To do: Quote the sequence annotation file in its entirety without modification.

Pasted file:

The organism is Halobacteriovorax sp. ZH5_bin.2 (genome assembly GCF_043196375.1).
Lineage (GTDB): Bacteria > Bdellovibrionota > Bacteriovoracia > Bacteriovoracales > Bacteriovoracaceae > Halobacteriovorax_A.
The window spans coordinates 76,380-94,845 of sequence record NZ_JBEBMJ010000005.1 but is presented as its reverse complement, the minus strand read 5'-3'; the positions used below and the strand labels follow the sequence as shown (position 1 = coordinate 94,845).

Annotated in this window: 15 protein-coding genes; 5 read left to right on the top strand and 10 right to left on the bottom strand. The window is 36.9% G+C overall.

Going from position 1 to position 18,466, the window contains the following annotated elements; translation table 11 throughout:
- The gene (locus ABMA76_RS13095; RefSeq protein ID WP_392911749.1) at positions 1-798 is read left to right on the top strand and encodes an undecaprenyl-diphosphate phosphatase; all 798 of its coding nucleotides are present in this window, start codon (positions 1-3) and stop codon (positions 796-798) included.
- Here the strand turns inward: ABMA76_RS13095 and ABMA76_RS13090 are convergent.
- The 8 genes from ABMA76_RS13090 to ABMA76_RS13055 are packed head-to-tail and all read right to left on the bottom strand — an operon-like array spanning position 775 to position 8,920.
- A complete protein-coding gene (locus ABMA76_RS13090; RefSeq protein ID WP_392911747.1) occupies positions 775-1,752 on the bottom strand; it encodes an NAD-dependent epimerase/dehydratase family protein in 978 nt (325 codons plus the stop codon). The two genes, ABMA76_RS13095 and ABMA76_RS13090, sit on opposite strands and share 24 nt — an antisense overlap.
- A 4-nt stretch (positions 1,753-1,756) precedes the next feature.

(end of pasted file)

The organism is Halobacteriovorax sp. ZH5_bin.2 (genome assembly GCF_043196375.1).
Lineage (GTDB): Bacteria > Bdellovibrionota > Bacteriovoracia > Bacteriovoracales > Bacteriovoracaceae > Halobacteriovorax_A.
The window spans coordinates 76,380-94,845 of sequence record NZ_JBEBMJ010000005.1 but is presented as its reverse complement, the minus strand read 5'-3'; the positions used below and the strand labels follow the sequence as shown (position 1 = coordinate 94,845).

Annotated in this window: 15 protein-coding genes; 5 read left to right on the top strand and 10 right to left on the bottom strand. The window is 36.9% G+C overall.

Going from position 1 to position 18,466, the window contains the following annotated elements; translation table 11 throughout:
- The gene (locus ABMA76_RS13095; RefSeq protein ID WP_392911749.1) at positions 1-798 is read left to right on the top strand and encodes an undecaprenyl-diphosphate phosphatase; all 798 of its coding nucleotides are present in this window, start codon (positions 1-3) and stop codon (positions 796-798) included.
- Here the strand turns inward: ABMA76_RS13095 and ABMA76_RS13090 are convergent.
- The 8 genes from ABMA76_RS13090 to ABMA76_RS13055 are packed head-to-tail and all read right to left on the bottom strand — an operon-like array spanning position 775 to position 8,920.
- A complete protein-coding gene (locus ABMA76_RS13090; RefSeq protein ID WP_392911747.1) occupies positions 775-1,752 on the bottom strand; it encodes an NAD-dependent epimerase/dehydratase family protein in 978 nt (325 codons plus the stop codon). The two genes, ABMA76_RS13095 and ABMA76_RS13090, sit on opposite strands and share 24 nt — an antisense overlap.
- A 4-nt stretch (positions 1,753-1,756) precedes the next feature.